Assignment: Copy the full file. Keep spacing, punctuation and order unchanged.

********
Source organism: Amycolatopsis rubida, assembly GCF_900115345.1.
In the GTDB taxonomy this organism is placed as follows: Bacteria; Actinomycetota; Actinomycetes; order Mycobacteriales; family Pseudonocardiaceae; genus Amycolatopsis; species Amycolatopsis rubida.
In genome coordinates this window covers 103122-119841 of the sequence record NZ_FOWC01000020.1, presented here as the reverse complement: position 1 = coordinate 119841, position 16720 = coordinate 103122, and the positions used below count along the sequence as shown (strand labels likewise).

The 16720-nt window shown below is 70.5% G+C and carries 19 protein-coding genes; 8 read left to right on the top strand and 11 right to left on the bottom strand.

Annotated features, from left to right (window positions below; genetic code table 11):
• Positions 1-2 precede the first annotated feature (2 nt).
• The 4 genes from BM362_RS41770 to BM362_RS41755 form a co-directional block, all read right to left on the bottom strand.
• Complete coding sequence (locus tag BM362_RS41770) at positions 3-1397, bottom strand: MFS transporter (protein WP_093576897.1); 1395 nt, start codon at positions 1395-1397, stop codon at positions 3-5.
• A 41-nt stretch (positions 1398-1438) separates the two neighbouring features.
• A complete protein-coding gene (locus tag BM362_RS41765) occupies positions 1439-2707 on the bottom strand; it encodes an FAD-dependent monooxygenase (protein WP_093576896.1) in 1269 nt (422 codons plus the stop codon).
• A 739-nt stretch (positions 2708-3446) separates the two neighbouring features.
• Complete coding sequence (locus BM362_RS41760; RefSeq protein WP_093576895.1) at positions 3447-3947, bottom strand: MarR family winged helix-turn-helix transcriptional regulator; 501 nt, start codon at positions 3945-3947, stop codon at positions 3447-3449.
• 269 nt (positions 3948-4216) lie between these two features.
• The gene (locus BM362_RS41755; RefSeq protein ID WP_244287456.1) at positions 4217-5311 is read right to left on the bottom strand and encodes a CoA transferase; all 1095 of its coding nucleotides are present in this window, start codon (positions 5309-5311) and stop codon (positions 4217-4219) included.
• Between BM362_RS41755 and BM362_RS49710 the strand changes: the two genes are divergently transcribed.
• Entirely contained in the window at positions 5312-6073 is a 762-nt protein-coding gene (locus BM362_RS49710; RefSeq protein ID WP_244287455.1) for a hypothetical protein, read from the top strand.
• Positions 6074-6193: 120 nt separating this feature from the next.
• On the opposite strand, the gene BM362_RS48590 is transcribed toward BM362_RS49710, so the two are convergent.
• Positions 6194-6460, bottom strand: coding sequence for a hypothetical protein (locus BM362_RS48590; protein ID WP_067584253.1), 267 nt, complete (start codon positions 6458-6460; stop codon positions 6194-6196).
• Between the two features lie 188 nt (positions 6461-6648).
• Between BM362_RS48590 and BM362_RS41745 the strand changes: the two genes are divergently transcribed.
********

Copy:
Source organism: Amycolatopsis rubida, assembly GCF_900115345.1.
In the GTDB taxonomy this organism is placed as follows: Bacteria; Actinomycetota; Actinomycetes; order Mycobacteriales; family Pseudonocardiaceae; genus Amycolatopsis; species Amycolatopsis rubida.
In genome coordinates this window covers 103122-119841 of the sequence record NZ_FOWC01000020.1, presented here as the reverse complement: position 1 = coordinate 119841, position 16720 = coordinate 103122, and the positions used below count along the sequence as shown (strand labels likewise).

The 16720-nt window shown below is 70.5% G+C and carries 19 protein-coding genes; 8 read left to right on the top strand and 11 right to left on the bottom strand.

Annotated features, from left to right (window positions below; genetic code table 11):
• Positions 1-2 precede the first annotated feature (2 nt).
• The 4 genes from BM362_RS41770 to BM362_RS41755 form a co-directional block, all read right to left on the bottom strand.
• Complete coding sequence (locus tag BM362_RS41770) at positions 3-1397, bottom strand: MFS transporter (protein WP_093576897.1); 1395 nt, start codon at positions 1395-1397, stop codon at positions 3-5.
• A 41-nt stretch (positions 1398-1438) separates the two neighbouring features.
• A complete protein-coding gene (locus tag BM362_RS41765) occupies positions 1439-2707 on the bottom strand; it encodes an FAD-dependent monooxygenase (protein WP_093576896.1) in 1269 nt (422 codons plus the stop codon).
• A 739-nt stretch (positions 2708-3446) separates the two neighbouring features.
• Complete coding sequence (locus BM362_RS41760; RefSeq protein WP_093576895.1) at positions 3447-3947, bottom strand: MarR family winged helix-turn-helix transcriptional regulator; 501 nt, start codon at positions 3945-3947, stop codon at positions 3447-3449.
• 269 nt (positions 3948-4216) lie between these two features.
• The gene (locus BM362_RS41755; RefSeq protein ID WP_244287456.1) at positions 4217-5311 is read right to left on the bottom strand and encodes a CoA transferase; all 1095 of its coding nucleotides are present in this window, start codon (positions 5309-5311) and stop codon (positions 4217-4219) included.
• Between BM362_RS41755 and BM362_RS49710 the strand changes: the two genes are divergently transcribed.
• Entirely contained in the window at positions 5312-6073 is a 762-nt protein-coding gene (locus BM362_RS49710; RefSeq protein ID WP_244287455.1) for a hypothetical protein, read from the top strand.
• Positions 6074-6193: 120 nt separating this feature from the next.
• On the opposite strand, the gene BM362_RS48590 is transcribed toward BM362_RS49710, so the two are convergent.
• Positions 6194-6460, bottom strand: coding sequence for a hypothetical protein (locus BM362_RS48590; protein ID WP_067584253.1), 267 nt, complete (start codon positions 6458-6460; stop codon positions 6194-6196).
• Between the two features lie 188 nt (positions 6461-6648).
• Between BM362_RS48590 and BM362_RS41745 the strand changes: the two genes are divergently transcribed.